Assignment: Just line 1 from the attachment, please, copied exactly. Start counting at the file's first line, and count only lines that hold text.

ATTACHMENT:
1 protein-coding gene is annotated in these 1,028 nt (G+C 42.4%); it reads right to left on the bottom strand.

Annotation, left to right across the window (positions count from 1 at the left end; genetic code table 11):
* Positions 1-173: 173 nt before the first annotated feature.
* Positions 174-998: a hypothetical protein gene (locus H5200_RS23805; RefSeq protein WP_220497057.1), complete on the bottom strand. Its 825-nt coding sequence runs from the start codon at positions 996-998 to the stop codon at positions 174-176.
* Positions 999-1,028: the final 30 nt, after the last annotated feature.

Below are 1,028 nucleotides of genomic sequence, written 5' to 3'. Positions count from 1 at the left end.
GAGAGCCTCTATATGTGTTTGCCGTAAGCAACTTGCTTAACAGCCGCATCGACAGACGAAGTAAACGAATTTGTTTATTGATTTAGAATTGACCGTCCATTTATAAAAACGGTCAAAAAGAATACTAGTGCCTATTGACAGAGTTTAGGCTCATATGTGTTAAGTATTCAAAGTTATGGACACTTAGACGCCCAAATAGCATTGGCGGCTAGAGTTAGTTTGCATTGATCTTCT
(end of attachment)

1 protein-coding gene is annotated in these 1,028 nt (G+C 42.4%); it reads right to left on the bottom strand.